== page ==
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Posted on Thu 16 July 2020

Return Hagia Sophia to its rightful owners

It is now official: Hagia Sophia, for a thousand years the world’s largest cathedral, and since 1934 a museum, is to be turned back into a mosque. Ever since I heard of the possibility, I have been praying it would not be so because of the impact this would have on Muslim- Christian relations in Turkey, the Middle East generally and beyond.A suitably purged and compliant judiciary, however, has bowed to the wishes of the authoritarian President Erdogan that Turkey should become more Islamic and less secular.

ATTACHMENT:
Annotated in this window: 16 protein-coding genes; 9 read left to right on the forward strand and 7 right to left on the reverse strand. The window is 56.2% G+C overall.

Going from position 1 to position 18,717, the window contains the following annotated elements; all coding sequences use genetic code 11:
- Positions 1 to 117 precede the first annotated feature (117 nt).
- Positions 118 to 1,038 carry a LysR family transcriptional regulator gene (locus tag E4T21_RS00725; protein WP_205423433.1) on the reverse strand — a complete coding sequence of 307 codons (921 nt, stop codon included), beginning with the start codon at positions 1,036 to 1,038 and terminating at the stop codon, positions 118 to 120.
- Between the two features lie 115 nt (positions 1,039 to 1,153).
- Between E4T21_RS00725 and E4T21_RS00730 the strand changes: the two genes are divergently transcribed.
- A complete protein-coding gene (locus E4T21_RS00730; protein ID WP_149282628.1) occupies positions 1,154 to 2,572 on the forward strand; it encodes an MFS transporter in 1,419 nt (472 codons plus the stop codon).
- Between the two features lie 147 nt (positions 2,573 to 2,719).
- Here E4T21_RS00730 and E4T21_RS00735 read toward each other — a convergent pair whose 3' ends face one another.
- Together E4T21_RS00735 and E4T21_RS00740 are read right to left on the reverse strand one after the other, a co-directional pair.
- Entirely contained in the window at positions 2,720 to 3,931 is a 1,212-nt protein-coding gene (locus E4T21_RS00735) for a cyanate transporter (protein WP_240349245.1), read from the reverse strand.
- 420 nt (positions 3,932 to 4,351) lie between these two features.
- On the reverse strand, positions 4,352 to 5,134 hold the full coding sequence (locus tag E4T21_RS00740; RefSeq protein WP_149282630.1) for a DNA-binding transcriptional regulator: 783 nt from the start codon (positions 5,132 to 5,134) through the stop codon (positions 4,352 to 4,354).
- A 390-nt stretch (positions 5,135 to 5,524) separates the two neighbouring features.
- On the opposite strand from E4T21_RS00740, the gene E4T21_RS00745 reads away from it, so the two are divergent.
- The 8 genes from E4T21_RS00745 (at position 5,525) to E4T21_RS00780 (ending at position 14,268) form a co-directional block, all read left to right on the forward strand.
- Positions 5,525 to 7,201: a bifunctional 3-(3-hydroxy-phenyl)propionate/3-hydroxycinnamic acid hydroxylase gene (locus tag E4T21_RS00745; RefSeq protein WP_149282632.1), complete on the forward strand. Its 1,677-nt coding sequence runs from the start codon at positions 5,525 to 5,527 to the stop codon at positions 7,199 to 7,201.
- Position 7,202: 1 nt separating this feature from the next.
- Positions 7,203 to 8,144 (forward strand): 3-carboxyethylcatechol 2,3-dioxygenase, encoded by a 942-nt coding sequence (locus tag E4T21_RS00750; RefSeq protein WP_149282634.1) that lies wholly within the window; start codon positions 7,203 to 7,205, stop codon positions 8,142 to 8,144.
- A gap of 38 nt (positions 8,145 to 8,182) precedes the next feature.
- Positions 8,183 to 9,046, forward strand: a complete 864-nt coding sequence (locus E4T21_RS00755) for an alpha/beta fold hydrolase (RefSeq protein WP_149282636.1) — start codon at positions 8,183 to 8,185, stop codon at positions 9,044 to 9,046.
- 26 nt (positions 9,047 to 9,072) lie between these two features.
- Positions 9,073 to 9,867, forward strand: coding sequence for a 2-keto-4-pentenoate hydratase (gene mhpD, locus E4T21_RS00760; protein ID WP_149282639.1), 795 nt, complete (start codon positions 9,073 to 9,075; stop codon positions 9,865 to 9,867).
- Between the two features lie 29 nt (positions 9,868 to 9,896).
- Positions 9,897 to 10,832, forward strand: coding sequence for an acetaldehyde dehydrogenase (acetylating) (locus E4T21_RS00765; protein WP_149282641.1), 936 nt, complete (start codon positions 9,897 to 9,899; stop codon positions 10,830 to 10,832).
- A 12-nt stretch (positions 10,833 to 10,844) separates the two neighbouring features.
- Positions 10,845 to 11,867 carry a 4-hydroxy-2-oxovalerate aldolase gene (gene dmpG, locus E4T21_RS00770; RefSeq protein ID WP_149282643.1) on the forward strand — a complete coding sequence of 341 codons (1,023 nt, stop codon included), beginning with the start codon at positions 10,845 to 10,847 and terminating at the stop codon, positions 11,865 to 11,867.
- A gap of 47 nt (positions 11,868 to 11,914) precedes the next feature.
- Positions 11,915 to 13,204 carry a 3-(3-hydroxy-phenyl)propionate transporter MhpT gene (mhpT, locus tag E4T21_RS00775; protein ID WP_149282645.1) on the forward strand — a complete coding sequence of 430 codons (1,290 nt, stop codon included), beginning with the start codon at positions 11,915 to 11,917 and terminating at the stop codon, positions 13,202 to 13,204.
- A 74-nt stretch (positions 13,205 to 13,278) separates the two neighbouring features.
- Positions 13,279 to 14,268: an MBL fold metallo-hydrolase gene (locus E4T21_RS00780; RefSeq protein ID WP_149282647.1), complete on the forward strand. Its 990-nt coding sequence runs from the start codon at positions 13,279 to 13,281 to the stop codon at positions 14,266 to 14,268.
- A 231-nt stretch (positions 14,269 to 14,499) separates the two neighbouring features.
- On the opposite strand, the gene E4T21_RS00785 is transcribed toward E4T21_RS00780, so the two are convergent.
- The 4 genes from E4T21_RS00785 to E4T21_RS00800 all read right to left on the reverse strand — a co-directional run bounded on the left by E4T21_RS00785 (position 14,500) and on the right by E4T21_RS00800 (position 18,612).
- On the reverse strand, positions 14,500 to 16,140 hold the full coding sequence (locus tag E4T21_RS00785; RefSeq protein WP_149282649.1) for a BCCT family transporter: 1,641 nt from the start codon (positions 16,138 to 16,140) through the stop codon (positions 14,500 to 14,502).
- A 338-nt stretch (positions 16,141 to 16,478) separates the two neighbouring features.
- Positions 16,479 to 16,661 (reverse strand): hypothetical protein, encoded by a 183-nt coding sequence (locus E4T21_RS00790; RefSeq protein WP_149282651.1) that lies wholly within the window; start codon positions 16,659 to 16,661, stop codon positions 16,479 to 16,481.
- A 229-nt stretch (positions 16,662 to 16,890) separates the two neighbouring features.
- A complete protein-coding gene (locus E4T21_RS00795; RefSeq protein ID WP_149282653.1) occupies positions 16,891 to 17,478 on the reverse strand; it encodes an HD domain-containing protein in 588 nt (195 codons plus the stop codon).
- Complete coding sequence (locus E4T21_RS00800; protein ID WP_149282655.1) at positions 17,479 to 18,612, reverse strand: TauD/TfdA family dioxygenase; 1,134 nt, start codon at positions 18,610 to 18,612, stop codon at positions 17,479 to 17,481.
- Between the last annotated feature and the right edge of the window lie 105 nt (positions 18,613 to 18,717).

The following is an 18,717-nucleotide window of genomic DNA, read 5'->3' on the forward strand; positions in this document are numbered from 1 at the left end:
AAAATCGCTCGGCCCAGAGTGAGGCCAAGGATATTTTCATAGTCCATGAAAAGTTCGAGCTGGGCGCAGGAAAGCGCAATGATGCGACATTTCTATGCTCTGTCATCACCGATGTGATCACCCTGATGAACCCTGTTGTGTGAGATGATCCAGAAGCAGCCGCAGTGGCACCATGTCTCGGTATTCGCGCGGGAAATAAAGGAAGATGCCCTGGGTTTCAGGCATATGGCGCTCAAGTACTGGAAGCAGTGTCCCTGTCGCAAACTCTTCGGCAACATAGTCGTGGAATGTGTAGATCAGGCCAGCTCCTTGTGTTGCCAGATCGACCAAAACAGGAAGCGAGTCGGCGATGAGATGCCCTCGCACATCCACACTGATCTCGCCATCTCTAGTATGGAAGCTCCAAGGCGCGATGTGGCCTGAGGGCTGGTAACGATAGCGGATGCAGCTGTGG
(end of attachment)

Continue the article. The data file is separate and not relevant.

There has been a church on the site since 360 AD and the present building dates from the reign of Justinian in the mid- sixth century. When Mehmed II, as part of his Jihad, conquered Constantinople in 1453 and renamed it Islamople or Istanbul, Hagia Sophia was converted into a mosque and remained thus until the secular nationalists, led by Kemal Ataturk, turned it into a museum open to all.Such a turning of a cathedral into a mosque is not unique. Long before then, the Cathedral of St John the Baptist in Damascus had been turned into the Umayyad mosque and the Fatimid Caliph Al Hakim had razed the Church of the Holy Sepulchre to the ground, thus sparking the Crusades. When the armies of Islam swept through the Middle East, Shari’a or Islamic Law permitted the conquered peoples, Jews, Christians and Zoroastrians, to retain their places of worship, provided they sought permission from Muslim rulers to repair them. They could not display any signs of their faith outside the buildings, nor could they ring bells to call their people to worship.They were not allowed to build new places of worship.In practice, as we have seen, even the restrictive provisions of the Shari’a were not observed and places of worship were either taken over or destroyed. Muslims and others point out that such destruction and occupation is not unique to the Islamic world.After the reconquista, they claim that famous mosques like those of Cordoba and Seville in Spain were either taken over or destroyed. Where Cordoba is concerned, there had been a church where the Islamic rulers built their mosque but in Seville there does not seem to be any evidence that the Al Mohad mosque, on the site of which the present cathedral stands, was built on the site of a pre-conquest church, though the population there, as elsewhere on the Iberian Peninsula, was unwillingly subjugated to Muslim rule.